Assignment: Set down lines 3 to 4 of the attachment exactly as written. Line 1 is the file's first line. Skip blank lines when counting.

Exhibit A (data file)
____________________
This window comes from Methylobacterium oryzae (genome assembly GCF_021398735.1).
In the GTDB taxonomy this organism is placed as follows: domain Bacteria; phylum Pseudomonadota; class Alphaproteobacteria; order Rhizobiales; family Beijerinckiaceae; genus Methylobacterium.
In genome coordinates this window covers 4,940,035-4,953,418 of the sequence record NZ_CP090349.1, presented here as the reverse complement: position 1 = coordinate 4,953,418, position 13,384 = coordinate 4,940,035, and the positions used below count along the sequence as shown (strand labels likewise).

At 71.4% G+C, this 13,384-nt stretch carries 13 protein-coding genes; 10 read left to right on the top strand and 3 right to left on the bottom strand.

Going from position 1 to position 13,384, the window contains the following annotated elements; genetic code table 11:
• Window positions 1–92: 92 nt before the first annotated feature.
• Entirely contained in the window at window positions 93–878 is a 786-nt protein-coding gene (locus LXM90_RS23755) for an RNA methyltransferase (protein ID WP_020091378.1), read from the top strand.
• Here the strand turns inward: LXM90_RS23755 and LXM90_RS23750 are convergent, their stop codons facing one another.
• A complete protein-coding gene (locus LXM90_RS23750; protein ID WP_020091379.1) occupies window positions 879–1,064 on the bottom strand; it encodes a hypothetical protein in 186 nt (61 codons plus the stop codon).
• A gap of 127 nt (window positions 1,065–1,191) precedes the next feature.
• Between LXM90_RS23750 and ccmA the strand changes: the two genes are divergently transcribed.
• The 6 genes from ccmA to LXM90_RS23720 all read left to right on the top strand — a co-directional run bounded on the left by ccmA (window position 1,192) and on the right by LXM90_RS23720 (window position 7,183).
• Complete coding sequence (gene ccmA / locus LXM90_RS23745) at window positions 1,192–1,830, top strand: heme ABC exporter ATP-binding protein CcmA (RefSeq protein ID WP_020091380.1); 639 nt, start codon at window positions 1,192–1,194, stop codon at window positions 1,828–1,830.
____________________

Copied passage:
In genome coordinates this window covers 4,940,035-4,953,418 of the sequence record NZ_CP090349.1, presented here as the reverse complement: position 1 = coordinate 4,953,418, position 13,384 = coordinate 4,940,035, and the positions used below count along the sequence as shown (strand labels likewise).

At 71.4% G+C, this 13,384-nt stretch carries 13 protein-coding genes; 10 read left to right on the top strand and 3 right to left on the bottom strand.